The Si Way

“It’s not visionary stuff,” said the former Condé Nast executive of the current state of the company. “It’s about cutting

“It’s not visionary stuff,” said the former Condé Nast executive of the current state of the company. “It’s about cutting and pulling back and restoring some of the fundamentals. That’s what every company has to do—otherwise they go out of business. One hopes that after that, a new vision can assert itself that is not just about how Chuck thinks. At some point, the company will need a new visionary.”

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“THERE IS NO particular global view about what Condé Nast should be,’’ said Mr. Newhouse in an interview in 1989 with The New York Times Magazine. Instead, he said, “thinking pragmatically” is the key to his company. When it comes to starting, buying or revamping a magazine, Mr. Newhouse said then that he does it “if it seems like a good idea at the time.’’

Twenty years and one big giant media retrenchment later, there’s no evidence that Condé Nast has a new strategy. But it remains to be seen how, in this climate, Condé Nast can live at the same altitude it has inhabited for the past 50 years.

“How would you know what’s going to happen in the magazine business?” said Mr. Wallace. “You would look at its vital statistics. You would look at its sources of income from consumers, and from advertisers. And you would look at where you’re finding your circulation. We have no problem with circulation for print magazines.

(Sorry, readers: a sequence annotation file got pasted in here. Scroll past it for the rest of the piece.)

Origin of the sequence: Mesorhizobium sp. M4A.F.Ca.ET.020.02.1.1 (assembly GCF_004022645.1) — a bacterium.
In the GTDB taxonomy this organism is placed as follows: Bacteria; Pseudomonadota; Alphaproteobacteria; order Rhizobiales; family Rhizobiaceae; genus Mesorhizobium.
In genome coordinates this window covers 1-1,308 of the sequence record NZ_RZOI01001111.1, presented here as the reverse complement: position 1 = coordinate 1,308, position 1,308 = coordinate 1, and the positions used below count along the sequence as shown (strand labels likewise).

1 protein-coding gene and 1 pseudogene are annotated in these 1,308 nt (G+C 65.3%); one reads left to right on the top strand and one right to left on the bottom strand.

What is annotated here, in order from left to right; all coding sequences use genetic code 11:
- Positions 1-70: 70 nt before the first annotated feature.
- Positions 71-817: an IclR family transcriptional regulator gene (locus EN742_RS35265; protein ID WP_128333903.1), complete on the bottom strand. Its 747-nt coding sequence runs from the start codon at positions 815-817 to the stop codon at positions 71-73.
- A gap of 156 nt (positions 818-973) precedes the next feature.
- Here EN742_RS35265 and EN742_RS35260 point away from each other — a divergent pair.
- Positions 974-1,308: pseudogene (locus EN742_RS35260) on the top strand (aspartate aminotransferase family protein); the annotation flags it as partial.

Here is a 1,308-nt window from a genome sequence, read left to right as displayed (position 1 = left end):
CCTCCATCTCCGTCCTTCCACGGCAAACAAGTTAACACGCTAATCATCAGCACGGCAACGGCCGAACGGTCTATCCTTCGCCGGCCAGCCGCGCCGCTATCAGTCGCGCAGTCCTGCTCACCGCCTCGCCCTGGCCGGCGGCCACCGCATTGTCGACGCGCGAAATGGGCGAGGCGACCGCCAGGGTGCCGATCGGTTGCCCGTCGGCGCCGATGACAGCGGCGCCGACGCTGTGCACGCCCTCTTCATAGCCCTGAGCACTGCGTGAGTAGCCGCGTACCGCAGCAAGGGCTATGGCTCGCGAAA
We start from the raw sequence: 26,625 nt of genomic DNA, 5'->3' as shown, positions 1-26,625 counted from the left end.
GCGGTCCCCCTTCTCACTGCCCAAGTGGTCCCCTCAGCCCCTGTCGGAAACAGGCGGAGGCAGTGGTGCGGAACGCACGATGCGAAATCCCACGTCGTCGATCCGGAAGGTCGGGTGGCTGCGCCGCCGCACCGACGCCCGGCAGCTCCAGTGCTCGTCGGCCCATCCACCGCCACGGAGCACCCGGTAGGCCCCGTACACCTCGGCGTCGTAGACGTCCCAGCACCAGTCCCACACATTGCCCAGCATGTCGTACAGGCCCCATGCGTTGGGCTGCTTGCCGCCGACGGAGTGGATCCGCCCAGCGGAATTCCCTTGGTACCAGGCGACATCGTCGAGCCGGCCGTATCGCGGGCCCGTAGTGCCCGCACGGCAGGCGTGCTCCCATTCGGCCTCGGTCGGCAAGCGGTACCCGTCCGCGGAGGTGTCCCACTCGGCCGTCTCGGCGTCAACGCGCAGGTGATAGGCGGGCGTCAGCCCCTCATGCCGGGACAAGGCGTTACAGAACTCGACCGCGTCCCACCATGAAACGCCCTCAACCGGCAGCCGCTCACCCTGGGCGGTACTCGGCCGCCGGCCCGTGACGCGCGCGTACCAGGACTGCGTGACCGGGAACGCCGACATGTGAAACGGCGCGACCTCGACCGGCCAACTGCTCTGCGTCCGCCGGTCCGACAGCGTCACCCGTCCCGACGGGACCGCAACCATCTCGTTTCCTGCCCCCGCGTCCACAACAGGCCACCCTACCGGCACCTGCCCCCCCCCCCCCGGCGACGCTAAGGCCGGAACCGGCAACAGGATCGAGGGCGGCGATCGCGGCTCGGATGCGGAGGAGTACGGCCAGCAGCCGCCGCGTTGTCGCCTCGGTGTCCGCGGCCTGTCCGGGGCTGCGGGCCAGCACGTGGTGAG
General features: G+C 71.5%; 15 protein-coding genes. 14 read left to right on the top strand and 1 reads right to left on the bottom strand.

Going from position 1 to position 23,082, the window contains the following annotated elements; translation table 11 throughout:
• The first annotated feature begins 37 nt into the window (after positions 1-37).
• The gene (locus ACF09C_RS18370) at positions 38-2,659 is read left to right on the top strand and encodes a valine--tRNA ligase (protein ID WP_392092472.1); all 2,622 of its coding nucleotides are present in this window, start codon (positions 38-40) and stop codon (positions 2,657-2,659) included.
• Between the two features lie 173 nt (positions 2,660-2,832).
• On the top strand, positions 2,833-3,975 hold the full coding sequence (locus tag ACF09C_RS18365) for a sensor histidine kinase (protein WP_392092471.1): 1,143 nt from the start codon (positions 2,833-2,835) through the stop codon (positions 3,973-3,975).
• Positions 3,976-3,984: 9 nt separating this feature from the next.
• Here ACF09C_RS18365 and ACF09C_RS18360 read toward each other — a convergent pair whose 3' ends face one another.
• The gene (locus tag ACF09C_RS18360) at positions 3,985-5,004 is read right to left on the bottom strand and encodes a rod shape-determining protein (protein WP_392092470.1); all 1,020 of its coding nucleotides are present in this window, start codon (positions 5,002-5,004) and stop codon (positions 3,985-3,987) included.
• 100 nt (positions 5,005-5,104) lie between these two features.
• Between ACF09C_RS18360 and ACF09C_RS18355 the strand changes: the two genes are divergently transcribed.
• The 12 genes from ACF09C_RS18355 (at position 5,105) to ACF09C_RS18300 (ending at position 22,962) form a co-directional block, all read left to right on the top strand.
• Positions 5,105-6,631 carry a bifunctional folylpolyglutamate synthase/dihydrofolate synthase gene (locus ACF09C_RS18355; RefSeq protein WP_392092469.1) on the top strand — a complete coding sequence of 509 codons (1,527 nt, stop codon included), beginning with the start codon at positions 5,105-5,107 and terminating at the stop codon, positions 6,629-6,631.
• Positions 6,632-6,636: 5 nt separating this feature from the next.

“We have what we believe is a short-term problem with advertising revenue,” he continued. “That problem seems to be improving. How long will there be print magazines? I don’t know. But for as long as there will be, Condé Nast is well positioned.”

The core belief of Mr. Newhouse’s company—that advertising will return, that everything will be O.K.—is decidedly a risk. One has to wonder if Mr. Newhouse is simply comfortable to look into the next frontier, if this confidence in the old model is born as much from familiarity as from true belief.

“We’re so attached to a great publishing model that served us so well from World War II to September 15, 2008, but what if they don’t know that the model has died?” said Samir Husni, the director of the Magazine Innovation Center at the University of Mississippi. “How many electrical shocks can you send before they see it’s dead?”

But Mr. Wallace fundamentally disagrees.

“The advertising revenue until proven otherwise is cyclical,” said Mr. Wallace. “And if it is proven otherwise, we’ve already adjusted for it.”

The 16 million people—and if you add in The New Yorker, the 20 million people—who read Condé Nast magazines every month, will stay right there, he believes. Along with the advertisers.

“I was the editor of Condé Nast Traveler during the Persian Gulf War. If you may remember, that was the end of travel as we know it. It was shutdown worldwide. It was followed by avian flu, SARS, hurricanes and typhoons and God knows what. There were bankruptcies on a massive scale in the hotel business.

“Travel came back,” he continued. “And Traveler came back. And then we went to September 11, Persian Gulf II. Stuff happens. And every time that happens, there is someone who wants to say it’s the end of the world.”

Si Newhouse, despite everything, still isn’t one of them.

For the famous pragmatic thinker who built the Condé Nast empire, it’s his greatest risk yet.

More on Conde Nast:

There’s More to Come at Conde Nast, but How Much?

The Gilded Age of Conde Nast Is Over

Ruthie in Wonderland! Ruth Reichl Reflects on Her Time at Conde Nast

The Si Way